This is all relative to the type of decisions being made. Because the nature of decisions has such vast ranges and opposite spectrums of implications – from non-political to political, minimal risk to high risk – uncertainty is more apparent than ever. Heterogeneity, from data to decision implications, will exist; “…regardless of the amount by which uncertainty is reduced the task can never be 100 percent successful simply because no model will ever perfectly reflect the real world” (59). Therefore, we should settle with what it seems to be an unsettling thought. This makes me think of sah’s post. I also believe that we can find an element of comfort in uncertainty.

By “educating users to understand and apply error visualization tools”, will hopefully lead to improved decision-making pertaining to suitable data quality components and visualization techniques for products (61). Thus, a “lack of confidence in the system” (58) can be diminished; even better, confidence may be gained. Vexing characteristics of uncertainty need to be addressed in order for a clearer segue and a stronger link between theory and practice to exist.

-henry miller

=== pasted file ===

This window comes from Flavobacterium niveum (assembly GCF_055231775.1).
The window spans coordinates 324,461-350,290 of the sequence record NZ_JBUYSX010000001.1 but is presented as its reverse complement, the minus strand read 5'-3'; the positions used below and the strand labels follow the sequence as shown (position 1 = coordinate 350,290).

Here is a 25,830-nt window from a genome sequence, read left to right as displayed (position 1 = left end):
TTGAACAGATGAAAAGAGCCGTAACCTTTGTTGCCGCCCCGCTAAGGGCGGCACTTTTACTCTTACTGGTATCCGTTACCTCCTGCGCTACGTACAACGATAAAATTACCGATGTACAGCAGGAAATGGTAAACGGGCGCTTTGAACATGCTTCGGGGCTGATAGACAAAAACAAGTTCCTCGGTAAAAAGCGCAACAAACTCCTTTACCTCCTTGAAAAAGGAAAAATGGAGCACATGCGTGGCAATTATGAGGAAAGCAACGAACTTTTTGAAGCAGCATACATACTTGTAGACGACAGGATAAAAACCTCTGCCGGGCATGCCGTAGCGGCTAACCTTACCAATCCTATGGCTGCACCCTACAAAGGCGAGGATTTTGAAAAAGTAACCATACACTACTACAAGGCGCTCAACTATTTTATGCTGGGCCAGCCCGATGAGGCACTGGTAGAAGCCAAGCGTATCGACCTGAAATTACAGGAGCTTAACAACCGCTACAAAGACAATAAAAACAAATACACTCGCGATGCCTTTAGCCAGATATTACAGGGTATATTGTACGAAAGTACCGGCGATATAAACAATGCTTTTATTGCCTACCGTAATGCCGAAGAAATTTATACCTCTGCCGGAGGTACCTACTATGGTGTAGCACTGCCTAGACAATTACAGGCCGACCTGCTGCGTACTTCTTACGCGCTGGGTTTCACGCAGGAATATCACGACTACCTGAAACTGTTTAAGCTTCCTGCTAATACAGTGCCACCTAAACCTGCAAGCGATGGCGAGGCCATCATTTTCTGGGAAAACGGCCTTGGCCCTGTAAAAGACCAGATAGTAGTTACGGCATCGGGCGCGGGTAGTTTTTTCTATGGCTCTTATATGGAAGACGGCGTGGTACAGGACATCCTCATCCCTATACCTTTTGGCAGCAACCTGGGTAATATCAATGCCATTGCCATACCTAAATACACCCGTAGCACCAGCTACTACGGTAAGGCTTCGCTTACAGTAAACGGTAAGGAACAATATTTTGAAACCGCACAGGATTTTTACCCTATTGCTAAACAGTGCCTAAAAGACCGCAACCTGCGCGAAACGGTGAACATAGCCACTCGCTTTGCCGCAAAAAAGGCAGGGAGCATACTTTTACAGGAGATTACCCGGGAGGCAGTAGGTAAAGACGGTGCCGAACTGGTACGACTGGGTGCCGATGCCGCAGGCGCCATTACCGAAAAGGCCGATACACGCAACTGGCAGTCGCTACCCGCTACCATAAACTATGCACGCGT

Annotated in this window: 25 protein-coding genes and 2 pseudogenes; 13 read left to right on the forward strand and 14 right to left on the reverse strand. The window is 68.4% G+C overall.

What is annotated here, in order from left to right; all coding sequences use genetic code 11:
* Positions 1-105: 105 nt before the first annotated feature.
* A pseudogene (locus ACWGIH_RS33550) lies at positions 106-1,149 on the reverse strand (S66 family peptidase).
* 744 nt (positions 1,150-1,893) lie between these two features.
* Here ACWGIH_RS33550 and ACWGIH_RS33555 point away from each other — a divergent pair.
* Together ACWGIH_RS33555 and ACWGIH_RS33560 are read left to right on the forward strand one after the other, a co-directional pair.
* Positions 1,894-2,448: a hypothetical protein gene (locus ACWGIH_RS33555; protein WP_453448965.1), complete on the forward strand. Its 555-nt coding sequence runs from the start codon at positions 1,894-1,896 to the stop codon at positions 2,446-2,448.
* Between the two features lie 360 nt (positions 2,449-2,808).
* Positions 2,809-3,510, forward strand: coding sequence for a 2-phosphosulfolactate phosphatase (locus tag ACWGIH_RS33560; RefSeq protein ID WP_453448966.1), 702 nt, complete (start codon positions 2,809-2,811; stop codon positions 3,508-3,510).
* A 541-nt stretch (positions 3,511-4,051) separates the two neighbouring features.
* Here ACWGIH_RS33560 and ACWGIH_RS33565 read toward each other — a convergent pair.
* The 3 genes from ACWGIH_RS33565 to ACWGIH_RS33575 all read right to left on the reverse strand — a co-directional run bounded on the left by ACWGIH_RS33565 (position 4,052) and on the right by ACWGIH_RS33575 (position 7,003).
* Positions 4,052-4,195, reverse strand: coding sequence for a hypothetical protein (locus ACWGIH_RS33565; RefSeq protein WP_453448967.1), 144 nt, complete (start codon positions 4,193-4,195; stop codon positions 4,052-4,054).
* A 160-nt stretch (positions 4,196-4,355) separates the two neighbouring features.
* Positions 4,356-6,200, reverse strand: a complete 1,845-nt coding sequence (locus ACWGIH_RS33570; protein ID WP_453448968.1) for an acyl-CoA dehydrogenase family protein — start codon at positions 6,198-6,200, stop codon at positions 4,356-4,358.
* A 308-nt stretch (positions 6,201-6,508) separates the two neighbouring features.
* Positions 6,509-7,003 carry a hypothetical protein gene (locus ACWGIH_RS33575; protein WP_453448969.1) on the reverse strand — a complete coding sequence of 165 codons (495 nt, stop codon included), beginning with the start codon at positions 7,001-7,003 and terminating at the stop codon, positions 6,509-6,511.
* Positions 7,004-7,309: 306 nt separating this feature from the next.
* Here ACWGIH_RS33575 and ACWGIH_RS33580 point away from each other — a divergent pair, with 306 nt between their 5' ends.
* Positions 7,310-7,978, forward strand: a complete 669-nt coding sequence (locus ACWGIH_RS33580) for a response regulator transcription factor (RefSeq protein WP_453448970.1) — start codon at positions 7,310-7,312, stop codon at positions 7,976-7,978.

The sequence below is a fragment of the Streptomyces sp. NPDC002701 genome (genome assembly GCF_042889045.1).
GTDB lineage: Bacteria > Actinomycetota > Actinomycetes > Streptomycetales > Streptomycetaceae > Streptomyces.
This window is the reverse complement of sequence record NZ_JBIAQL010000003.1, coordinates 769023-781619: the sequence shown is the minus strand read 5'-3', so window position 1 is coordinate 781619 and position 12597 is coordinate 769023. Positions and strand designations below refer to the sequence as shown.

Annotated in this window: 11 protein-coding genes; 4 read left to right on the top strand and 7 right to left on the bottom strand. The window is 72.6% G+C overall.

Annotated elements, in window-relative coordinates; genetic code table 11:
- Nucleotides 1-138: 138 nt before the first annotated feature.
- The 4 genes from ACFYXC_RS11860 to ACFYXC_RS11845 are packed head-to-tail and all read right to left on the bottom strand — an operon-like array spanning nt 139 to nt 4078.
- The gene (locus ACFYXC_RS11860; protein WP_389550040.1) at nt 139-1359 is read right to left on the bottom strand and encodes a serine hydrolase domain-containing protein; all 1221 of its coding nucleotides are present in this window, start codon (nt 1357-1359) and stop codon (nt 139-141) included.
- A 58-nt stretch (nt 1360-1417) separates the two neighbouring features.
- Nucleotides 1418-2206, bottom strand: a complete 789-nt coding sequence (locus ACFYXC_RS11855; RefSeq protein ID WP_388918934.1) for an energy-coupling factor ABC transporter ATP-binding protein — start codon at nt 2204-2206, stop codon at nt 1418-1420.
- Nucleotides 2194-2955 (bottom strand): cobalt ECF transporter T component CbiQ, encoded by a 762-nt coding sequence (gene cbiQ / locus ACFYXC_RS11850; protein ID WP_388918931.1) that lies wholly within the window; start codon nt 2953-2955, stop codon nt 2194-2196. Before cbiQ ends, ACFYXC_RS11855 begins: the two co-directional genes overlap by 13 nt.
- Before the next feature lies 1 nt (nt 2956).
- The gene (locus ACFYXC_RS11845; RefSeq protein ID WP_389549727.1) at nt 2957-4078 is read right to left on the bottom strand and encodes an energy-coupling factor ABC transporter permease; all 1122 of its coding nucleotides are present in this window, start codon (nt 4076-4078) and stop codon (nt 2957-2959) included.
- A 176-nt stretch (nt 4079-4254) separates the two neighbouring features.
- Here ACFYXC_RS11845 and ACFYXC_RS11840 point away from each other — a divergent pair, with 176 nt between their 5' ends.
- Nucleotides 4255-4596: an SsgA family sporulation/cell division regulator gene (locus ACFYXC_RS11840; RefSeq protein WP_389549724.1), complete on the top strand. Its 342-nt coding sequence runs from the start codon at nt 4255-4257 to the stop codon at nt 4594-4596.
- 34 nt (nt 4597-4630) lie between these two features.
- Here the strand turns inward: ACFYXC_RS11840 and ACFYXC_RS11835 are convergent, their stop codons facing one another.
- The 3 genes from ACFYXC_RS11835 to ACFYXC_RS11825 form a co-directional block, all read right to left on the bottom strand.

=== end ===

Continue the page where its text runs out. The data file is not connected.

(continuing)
GIScience and uncertainty

Monday, January 23rd, 2012

The article was thought provoking, addressing numerous accomplishments, research agendas and challenges. I appreciated the author’s self awareness and frank statements when addressing his own limitations. At times, it was overwhelming as there were a lot of points covered with 20 years of theoretical and empirical accounts of GIScience.

From the challenges mentioned, I found the notion of uncertainty intriguing; a concept that is highly influential yet largely ignored. Goodchild’s conceptual framework for GIScience elucidates how the human, society and the computer are interlinked by many variables (e.g. spatial cognition, public participation GIS, data modelling). “Uncertainty” dominates the middle of the triangle, however 3 out of the 19 papers — that were most cited, and considered classics over the last 20 years — analyzed by Fisher “report work on uncertainty” (9).